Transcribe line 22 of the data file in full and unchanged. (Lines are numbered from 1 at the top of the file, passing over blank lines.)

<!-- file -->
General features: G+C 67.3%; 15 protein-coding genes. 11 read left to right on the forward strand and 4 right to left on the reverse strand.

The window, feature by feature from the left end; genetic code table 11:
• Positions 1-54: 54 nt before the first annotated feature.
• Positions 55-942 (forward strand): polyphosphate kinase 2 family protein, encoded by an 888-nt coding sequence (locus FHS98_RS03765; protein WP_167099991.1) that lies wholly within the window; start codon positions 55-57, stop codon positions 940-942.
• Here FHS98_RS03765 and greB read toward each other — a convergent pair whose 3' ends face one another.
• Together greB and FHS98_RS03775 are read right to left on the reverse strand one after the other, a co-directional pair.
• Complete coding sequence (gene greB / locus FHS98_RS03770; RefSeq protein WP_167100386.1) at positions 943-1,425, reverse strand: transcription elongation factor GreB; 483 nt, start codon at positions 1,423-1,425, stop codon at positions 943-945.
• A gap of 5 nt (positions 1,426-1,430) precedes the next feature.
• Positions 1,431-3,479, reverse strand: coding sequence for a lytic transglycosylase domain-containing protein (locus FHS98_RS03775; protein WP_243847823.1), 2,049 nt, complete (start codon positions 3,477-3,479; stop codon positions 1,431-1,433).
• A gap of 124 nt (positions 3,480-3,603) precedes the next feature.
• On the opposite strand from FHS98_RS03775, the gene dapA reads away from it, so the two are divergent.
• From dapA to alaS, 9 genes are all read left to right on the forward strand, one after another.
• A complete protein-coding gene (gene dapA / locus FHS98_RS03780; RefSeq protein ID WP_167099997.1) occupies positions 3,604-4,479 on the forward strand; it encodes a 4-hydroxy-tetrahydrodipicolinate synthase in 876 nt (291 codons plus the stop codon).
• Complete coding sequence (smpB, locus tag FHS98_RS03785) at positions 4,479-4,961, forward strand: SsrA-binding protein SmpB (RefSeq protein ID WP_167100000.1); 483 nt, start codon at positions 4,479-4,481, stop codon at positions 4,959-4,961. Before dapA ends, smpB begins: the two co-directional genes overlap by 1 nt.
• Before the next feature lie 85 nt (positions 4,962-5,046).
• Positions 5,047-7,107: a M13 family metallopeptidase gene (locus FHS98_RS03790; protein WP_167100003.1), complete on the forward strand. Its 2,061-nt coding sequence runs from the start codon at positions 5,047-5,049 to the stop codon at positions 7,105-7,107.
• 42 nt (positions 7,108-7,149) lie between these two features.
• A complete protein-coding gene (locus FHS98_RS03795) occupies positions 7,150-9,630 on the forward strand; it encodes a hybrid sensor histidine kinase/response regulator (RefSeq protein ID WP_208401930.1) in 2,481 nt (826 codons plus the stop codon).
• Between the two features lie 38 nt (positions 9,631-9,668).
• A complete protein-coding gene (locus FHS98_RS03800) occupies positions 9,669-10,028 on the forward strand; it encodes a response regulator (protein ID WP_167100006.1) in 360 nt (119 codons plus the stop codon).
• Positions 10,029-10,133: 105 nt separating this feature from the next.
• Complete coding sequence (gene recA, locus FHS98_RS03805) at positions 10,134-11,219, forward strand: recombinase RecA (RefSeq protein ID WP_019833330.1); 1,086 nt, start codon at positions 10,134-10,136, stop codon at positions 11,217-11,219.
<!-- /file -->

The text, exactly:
• Complete coding sequence (gene recA, locus FHS98_RS03805) at positions 10,134-11,219, forward strand: recombinase RecA (RefSeq protein ID WP_019833330.1); 1,086 nt, start codon at positions 10,134-10,136, stop codon at positions 11,217-11,219.